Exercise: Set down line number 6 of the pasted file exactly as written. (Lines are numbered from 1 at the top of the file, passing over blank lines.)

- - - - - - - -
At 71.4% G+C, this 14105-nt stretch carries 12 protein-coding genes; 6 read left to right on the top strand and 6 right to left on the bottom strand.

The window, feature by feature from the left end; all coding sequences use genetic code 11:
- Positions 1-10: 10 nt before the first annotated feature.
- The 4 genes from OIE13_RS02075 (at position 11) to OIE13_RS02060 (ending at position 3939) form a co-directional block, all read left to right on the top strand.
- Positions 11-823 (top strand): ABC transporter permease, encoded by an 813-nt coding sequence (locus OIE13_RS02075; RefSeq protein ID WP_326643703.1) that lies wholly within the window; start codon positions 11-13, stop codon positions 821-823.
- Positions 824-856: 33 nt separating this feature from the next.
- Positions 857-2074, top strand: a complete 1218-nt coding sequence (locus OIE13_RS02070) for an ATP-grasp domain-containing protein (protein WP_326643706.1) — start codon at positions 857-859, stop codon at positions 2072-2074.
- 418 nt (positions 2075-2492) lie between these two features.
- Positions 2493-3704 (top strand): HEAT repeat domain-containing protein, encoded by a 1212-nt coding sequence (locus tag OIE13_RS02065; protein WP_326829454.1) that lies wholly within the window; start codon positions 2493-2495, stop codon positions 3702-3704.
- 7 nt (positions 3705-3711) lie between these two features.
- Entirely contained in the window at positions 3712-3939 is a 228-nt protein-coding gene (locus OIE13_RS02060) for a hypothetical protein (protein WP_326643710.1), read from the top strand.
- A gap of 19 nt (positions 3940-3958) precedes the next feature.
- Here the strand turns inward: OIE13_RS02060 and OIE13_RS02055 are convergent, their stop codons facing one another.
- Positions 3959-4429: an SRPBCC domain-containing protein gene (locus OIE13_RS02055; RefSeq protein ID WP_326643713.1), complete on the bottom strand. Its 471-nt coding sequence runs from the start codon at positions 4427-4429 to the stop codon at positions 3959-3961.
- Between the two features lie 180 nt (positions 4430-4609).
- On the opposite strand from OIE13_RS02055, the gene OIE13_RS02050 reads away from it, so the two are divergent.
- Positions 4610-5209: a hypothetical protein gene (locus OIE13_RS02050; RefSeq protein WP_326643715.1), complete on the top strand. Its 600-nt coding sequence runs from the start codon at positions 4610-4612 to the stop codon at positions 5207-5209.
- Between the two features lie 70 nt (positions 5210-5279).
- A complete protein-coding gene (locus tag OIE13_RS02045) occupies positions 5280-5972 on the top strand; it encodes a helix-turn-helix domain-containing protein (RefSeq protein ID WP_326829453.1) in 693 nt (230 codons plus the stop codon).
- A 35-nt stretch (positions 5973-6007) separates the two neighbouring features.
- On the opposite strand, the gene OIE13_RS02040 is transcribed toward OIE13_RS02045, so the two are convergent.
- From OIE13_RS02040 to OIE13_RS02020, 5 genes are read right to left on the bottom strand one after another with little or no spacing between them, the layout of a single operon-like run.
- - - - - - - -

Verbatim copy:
- Positions 824-856: 33 nt separating this feature from the next.